Jury selection in state’s first death penalty case will be open
NEW YORK–In late March, the Brooklyn trial court justice presiding over the trial of Darrel Harris, the first defendant to be tried under the state’s 1995 death penalty law, held that the jury selection process will be open to the public. The court based its decision on the U.S. Supreme Court ruling that criminal trials are presumptively open to the public.
However, Kings County Supreme Justice Anne Feldman said that jurors who affirmatively request privacy while answering sensitive questions will be allowed to respond out of the presence of the press.
Feldman also said that she will give jurors the opportunity to maintain anonymity on questionnaires containing “personal and philosophical” questions.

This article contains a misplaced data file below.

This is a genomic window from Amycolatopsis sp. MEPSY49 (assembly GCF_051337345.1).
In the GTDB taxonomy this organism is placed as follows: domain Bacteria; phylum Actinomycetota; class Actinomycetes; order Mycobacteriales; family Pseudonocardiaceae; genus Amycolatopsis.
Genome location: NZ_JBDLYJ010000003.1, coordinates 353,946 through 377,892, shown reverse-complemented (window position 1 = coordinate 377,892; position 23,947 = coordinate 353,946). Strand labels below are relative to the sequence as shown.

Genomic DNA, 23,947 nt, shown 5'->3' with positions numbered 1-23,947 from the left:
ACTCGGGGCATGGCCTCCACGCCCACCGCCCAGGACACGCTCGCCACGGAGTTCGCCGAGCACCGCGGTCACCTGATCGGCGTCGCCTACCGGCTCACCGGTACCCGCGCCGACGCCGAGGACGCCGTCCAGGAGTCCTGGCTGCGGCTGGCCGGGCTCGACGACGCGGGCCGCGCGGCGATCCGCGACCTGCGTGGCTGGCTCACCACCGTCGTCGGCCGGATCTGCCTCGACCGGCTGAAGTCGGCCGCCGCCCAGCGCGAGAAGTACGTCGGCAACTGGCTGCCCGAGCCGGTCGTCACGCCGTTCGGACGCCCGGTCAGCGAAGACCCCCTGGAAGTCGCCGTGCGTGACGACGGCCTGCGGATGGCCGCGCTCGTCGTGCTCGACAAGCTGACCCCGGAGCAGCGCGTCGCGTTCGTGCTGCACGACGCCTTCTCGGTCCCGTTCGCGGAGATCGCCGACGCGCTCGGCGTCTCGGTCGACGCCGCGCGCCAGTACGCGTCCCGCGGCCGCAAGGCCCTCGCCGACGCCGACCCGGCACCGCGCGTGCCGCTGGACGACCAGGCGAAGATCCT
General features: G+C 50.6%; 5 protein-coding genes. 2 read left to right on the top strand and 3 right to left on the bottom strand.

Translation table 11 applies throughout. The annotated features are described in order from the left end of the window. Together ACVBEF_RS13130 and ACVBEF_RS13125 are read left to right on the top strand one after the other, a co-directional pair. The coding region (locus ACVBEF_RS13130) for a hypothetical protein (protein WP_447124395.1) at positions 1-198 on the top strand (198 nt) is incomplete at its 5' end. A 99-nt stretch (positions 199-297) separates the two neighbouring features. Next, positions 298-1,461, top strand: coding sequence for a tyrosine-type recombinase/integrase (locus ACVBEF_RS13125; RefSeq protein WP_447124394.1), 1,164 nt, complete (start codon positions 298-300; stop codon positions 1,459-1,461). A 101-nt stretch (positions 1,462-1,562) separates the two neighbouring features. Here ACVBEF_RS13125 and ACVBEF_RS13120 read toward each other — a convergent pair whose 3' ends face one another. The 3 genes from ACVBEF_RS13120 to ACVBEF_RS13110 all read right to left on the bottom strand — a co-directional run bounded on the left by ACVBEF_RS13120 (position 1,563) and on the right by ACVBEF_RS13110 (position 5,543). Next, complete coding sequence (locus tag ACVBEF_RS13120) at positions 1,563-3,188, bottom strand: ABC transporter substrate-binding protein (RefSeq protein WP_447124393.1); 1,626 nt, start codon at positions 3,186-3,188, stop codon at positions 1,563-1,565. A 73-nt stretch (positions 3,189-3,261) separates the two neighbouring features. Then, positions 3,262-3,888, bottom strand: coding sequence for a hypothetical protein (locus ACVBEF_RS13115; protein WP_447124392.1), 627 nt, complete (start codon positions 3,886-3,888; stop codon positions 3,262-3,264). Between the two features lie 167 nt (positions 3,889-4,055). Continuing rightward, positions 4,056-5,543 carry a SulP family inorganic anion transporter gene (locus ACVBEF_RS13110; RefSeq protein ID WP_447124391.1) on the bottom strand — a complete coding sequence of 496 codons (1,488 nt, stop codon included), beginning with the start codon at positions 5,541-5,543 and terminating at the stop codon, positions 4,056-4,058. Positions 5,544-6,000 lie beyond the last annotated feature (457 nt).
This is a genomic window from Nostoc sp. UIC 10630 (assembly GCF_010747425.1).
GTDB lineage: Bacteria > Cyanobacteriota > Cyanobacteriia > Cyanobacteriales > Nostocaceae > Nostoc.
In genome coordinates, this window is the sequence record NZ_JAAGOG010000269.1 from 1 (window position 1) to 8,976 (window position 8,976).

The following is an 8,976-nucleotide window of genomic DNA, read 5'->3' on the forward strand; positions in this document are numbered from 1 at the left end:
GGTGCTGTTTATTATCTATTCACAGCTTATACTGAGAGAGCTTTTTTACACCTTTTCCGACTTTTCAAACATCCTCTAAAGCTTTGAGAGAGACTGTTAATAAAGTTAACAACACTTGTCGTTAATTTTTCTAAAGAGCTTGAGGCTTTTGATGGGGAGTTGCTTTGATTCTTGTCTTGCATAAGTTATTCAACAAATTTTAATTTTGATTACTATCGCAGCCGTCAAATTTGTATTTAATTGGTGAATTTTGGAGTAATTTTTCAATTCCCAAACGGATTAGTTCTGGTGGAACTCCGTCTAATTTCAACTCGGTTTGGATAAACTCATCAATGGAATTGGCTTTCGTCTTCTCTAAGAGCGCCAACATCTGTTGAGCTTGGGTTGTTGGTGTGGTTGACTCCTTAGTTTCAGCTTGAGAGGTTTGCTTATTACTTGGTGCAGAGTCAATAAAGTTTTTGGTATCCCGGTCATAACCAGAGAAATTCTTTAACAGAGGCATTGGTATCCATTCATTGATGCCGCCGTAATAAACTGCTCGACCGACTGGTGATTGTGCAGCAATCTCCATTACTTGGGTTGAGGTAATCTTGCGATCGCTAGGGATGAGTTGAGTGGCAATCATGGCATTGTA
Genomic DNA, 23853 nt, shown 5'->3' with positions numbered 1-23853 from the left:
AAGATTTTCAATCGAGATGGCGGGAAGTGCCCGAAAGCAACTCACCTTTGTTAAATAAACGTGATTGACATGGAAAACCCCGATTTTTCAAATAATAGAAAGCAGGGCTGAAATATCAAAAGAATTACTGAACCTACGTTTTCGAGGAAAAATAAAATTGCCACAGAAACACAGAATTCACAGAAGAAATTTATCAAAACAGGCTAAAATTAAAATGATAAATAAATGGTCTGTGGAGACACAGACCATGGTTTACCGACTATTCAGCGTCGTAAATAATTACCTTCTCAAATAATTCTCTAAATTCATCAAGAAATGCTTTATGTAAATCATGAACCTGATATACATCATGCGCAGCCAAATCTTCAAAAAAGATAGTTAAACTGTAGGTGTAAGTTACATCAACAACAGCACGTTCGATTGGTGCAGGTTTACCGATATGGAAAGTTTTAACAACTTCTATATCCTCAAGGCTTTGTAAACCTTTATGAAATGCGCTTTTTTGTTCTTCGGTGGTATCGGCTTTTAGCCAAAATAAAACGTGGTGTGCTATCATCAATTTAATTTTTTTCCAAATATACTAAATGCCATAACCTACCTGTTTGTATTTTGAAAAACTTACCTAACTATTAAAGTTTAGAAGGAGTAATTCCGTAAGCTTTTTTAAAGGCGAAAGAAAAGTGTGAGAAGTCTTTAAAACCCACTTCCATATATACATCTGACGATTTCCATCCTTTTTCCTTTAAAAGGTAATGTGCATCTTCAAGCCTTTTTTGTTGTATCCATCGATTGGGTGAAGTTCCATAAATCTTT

Feldman ruled that the jury will not be anonymous, and that the names of potential jurors who are not selected will also be made available to the press.
Harris asked Feldman to close the courtroom during voir dire and to maintain an anonymous jury, arguing that potential jurors would be intimidated by the large media presence, and therefore would not respond with candor to questioning by attorneys. The request for secrecy was challenged by The New York Times and the New York Daily News. The district attorney also opposed closing the courtroom.
Harris, a former corrections officer, is on trial for murdering three people during a robbery of a Brooklyn social club in 1996. (New York v. Harris; Media Counsel: George Freeman, New York City)